Barthel: Whether this was a moment I do not even remember. To win in Hobart was great of course, but at that time many opponents did not know me well so I had perhaps the element of surprise on my side. Therefore, I believe that the victory in Paris this year, at a much higher prized tournament, was the step, with whom I have shown that I belong. To prove that I can compete with the best in the world, was a confirmation that I made the right decision. I had to defend a lot of points early this year, because I had played strongly in the beginning of 2012. Nevertheless, I bettered my performance again. That indicates to me that the potential is there to improve myself further.
You said you compare only with the player who you were. How have you changed with regard to athletic and personal aspects in the past months?
Barthel: With regard to my sport I have learned a lot. Above all I have more routine, and that gives me peace of mind to stay focused and calm in difficult moments, because I know what may come. Personally I have not changed. I'm motivated as ever to improve myself. I ventured into regions, of which I have previously only dreamed about. But now I want more.
In the regions in which you are playing now, the steps forward are naturally smaller. Are you patient enough to stay satisfied even if you are only able to hold your position for some time?
Barthel: Yes, of course. I'm always aware of how much luck I have to have the talent to be able to live my dream. As a little girl I was dreaming of becoming a professional tennis player. Steffi Graf was my idol, I wanted to do what she did. On the whole, I am on the right track, I think.
However, you have made your high school to have a plan B in your pocket. Did you sometimes doubt whether tennis is the right way?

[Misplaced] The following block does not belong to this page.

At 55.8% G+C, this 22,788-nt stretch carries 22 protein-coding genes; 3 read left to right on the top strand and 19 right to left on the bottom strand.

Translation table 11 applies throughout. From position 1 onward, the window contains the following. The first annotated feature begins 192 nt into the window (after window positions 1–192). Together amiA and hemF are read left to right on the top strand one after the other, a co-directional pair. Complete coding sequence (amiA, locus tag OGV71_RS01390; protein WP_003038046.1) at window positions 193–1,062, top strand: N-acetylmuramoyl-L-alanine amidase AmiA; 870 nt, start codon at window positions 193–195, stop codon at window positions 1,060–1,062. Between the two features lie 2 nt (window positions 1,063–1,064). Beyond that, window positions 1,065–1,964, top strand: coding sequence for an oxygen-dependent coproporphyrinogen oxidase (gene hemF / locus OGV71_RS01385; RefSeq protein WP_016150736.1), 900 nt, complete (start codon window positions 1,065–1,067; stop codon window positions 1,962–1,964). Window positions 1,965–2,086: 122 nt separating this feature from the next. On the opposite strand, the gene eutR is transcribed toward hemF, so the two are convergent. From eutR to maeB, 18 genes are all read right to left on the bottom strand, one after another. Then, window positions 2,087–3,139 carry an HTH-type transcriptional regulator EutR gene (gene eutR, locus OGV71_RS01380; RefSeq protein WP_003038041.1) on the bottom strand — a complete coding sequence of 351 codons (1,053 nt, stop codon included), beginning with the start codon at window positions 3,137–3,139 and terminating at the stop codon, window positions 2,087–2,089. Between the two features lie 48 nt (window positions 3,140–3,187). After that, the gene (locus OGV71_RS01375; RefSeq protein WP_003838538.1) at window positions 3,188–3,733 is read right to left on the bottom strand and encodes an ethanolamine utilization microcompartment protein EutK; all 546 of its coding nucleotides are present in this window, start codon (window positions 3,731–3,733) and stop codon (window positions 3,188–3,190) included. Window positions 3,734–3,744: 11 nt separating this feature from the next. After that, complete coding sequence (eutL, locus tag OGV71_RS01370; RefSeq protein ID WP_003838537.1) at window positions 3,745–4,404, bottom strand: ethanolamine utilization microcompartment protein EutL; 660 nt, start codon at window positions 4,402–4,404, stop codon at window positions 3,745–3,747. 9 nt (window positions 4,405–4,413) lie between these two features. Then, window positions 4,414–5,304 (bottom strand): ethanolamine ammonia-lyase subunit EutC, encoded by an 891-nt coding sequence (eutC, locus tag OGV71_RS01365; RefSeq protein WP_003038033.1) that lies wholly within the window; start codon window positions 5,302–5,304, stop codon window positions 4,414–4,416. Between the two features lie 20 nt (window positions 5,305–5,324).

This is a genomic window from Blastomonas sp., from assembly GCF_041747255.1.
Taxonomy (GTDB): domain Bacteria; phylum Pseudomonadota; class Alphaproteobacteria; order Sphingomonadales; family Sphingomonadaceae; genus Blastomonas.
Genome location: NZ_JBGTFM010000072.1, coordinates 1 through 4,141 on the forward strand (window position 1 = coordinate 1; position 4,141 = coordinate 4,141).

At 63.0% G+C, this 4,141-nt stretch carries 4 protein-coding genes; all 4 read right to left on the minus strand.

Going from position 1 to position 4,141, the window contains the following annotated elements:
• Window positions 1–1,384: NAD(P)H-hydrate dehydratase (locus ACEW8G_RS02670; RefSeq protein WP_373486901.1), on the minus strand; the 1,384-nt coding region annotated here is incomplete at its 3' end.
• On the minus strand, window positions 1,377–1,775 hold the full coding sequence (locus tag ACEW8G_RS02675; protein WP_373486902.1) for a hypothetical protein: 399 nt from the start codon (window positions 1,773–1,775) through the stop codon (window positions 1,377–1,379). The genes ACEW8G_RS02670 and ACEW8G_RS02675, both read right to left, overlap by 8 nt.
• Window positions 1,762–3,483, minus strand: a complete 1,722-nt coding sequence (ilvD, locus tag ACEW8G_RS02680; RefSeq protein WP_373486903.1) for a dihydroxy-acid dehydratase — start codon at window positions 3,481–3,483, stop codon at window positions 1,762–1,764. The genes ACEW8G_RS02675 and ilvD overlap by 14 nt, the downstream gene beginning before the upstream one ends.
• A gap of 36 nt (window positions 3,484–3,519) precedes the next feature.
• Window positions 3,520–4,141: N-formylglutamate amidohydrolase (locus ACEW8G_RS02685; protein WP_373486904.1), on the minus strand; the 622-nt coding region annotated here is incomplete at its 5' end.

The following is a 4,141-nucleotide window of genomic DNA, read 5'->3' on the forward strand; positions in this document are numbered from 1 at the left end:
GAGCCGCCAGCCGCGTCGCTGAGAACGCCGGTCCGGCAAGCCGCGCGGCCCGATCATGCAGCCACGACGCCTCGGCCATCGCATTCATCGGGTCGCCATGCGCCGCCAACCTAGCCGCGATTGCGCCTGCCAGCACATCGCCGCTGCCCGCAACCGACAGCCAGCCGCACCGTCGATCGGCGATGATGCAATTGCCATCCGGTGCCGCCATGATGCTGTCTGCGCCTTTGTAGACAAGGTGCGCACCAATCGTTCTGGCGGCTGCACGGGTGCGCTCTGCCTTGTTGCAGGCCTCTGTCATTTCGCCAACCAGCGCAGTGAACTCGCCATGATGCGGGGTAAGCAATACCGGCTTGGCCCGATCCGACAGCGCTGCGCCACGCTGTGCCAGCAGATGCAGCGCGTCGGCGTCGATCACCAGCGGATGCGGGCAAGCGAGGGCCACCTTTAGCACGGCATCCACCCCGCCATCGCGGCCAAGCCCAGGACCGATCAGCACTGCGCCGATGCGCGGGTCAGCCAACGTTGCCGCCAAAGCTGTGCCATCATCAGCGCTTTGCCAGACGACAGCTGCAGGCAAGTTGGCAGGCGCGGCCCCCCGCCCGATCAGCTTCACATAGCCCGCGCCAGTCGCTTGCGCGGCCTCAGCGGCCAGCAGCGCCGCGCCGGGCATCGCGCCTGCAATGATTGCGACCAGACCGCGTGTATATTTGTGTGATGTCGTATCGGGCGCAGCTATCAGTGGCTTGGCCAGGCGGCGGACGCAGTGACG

Barthel: It was very important for me to make my high school, because as a result the doors are open in case the career suddenly would be over for some reason. But at the moment I feel that what I'm doing is absolutely right for me.
Your father was a European champion in shot put, your mother has studied sports. Was it predestined with such sports parents that you would also live a life in professional sports?
Barthel: Not at all, my parents let it open for my sister and me what we wanted to do. Even today they ask me sometimes if I feel comfortable with tennis. But they were certainly glad that I've always liked to do sports. This is simply a way of life, an attitude to life.
Is it good for a young adult when the mother is a constant companion like in your case?
Barthel: I think it's nice to have someone from the family to be with me when I travel. After all, I travel ten months a year. It's certainly not my mother’s dream, she would much rather have remained a teacher. But due to her early retirement, it has evolved, and it is my decision that she is always with me. My parents are certainly not the tennis parents, we all know from the cliché.
Do you fear the day when you will be cutting the umbilical cord?
Barthel: Not at all, we already take our freedom today, I live my own life. But right now my mother is very helpful for many things for which I don’t have time.
When you won in Paris, many colleagues have congratulated you on Twitter but they did not reach you because in contrast to most other German players you do not communicate via Facebook or Twitter. Why are you afraid of social networks?
Barthel: It's nothing that I am afraid of. I run my own website for years on the Internet. My mother was a computer science teacher, I had the subject in school, and that’s why we started to create the site some years ago. Up to this day, we do it all alone, I write the lyrics myself completely. At the moment I think that I do not need Facebook and Twitter because I would only repeat myself.
Could it be that you are worrying the viciousness of these networks? After all, your acne is often discussed there.
Barthel: No, I don’t think so. I'm happy with myself, but of course there are people who gossip about you. That's part of your life, especially when you are standing in public. I don’t find it that badly. I think that these insults are saying more about the person who insults than about me. The important thing is that you have family and friends who are able to help you, and I have. In addition, the dream of being a professional tennis player is much greater than the fear of insults.
Finally please tell us what would make you happy, when you compare yourself at the end of the year with the Mona Barthel of today.
Barthel: I want to improve my game, get higher consistency in my first serve and I want my second serve to be more dangerous.